We state workers have been given these things called PLP days this year, which stands for Personal Leave Program. PLP days (we no longer call them "furlough" days) are the result of this year's budget crunch. Some workers, like me, are lucky -- or unlucky -- enough to have our yearly move up the pay scale coincide with the first month of California's fiscal year, and so our annual raise is absorbed by our annual cut in pay. In one bureaucratic motion, the state gives, and the state takes away. Good news: no net pay cut. Bad news: no raise.
And I know I shouldn't complain. I am fortunate to be employed, even if it may not be for much longer. I know that the monthly PLP day is not technically a pay cut, because we get one day off in exchange for a nearly 5 percent reduction in pay, but most of us would rather work that day and have a full paycheck, mainly because the bills we have to pay do not take a PLP day. In the past, we have been given three furlough days each month, which roughly came out to a 15 percent pay cut. A lot of workers saved up their furlough days, or just weren't able to get away from their jobs to use the time off, so the little twist of the fiscal knife this year is that a worker must take that PLP during the month it is earned, or else lose it.
We are now mandated, I suppose, to take a vacation day every month.
Americans are not very adept at vacationing, because we often don't take our earned time off. About 226 million vacation days went unused in 2011, with 57 percent of workers sitting on unused vacation time at the end of the year. We may worry that we can't afford to spend money on a vacation, or we may feel insecure about our jobs: If we ask for vacation time, we may be next on the list to be downsized. If we do get away, we often take work along with us. If work virtually accompanies us, that is not a real vacation.
When we do use our time, a study by the Bureau of Labor Statistics has found that an average day off for Americans mostly involves sleep. We spend 9.5 hours sleeping, followed by 6.5 hours of relaxing, gaming, socializing, and/or watching TV. We use 2.5 hours on practical things like cooking, cleaning, paying bills, doing housework, or repairing things. We spend 1.5 hours eating. The few hours left are for shopping, volunteering, grooming, and lesser tasks known as "other." Combining usefulness and frivolity, a typical day off describes a monthly PLP day.
But I decided that if I just add the letter "o," my PLP day becomes a PLoP day, which gives me permission to plop somewhere -- a couch, a lawn chair, a blanket on the grass, or even remaining in bed -- and do the kinds of things that you can only do when you are plopped somewhere. Today, for example, I plopped for several hours with a cup of coffee and a detective novel. I may spend some time later plopped on my laptop or phone to catch up with friends and family. Plopping encompasses non-essential, that is to say, fun things I've been meaning to do.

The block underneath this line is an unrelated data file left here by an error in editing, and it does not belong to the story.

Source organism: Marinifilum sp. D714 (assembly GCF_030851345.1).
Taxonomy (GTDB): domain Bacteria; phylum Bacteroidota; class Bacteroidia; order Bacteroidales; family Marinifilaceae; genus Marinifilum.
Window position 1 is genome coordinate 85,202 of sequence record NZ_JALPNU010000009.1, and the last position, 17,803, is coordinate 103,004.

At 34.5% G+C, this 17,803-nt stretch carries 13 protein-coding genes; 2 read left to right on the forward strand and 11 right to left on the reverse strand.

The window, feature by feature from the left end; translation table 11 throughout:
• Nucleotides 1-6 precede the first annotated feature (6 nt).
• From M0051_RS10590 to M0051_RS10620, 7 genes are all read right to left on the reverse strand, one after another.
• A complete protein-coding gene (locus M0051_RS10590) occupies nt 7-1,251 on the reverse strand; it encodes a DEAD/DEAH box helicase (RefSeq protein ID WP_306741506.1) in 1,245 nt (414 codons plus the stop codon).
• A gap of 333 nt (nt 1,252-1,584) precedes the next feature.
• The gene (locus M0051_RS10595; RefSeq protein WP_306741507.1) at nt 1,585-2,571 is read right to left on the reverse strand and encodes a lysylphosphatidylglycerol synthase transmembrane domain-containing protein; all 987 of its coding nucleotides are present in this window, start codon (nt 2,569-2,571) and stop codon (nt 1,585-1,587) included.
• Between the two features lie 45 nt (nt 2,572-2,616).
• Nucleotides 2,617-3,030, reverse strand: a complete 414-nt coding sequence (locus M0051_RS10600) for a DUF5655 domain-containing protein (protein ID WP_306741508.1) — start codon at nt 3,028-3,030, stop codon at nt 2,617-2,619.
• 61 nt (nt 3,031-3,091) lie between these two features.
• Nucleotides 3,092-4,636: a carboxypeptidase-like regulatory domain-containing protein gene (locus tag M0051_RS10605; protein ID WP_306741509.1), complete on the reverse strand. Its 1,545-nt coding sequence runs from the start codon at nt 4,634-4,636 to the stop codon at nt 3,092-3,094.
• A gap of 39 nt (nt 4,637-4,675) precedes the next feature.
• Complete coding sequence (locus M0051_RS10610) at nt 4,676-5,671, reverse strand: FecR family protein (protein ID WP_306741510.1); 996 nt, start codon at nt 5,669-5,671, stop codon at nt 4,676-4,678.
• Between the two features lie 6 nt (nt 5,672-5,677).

If I get in the car, I can plop myself at Starbucks, or the movie theater, or any other place of sedentary leisure. Errands and other missions of purpose, however, are anti-plopping, and are thereby forbidden on a PLoP day. If everyone I know thinks I am at work, I can put on sunglasses and spend my PLoP day incognito. Pay no attention to that woman you see plopping.
My PLoP day may involve physical exertion, but only the elective kind: a hike, or a bike ride, or a walk not dictated by my dogs. (The dog walk is a daily, mandatory task, if you ask the dogs, which I don't.) Exercise such as scrubbing the kitchen floor or rearranging the garage is not PLoP-worthy activity. Volunteering on a PLoP day is tricky, because although it is beneficial to help others and give of our time, the PLoP-day volunteering commitment is only permissible if freely chosen and free of stress.
Since my PLoP day is a normal working day for most other people, I can luxuriate in self-centered PLoP choices. If, in the middle of doing nothing productive, my brain starts to fret about deep cleaning the bathroom or balancing the checkbook, I simply remind my brain: "Hey, we're plopping here."
I invoke the spirit of my departed dad in defense of the PLoP day. He used to lie in the sun and, as he described it, "think about nothing." My mother insisted that it was impossible to think about nothing. But I am suspecting, with the help of PLoP days, that it's possible. What's more, it's good for body and soul. Turns out a day of nothing is really something.
These are the opinions of Valerie Schultz, not necessarily those of The Californian. Email her at firstname.lastname@example.org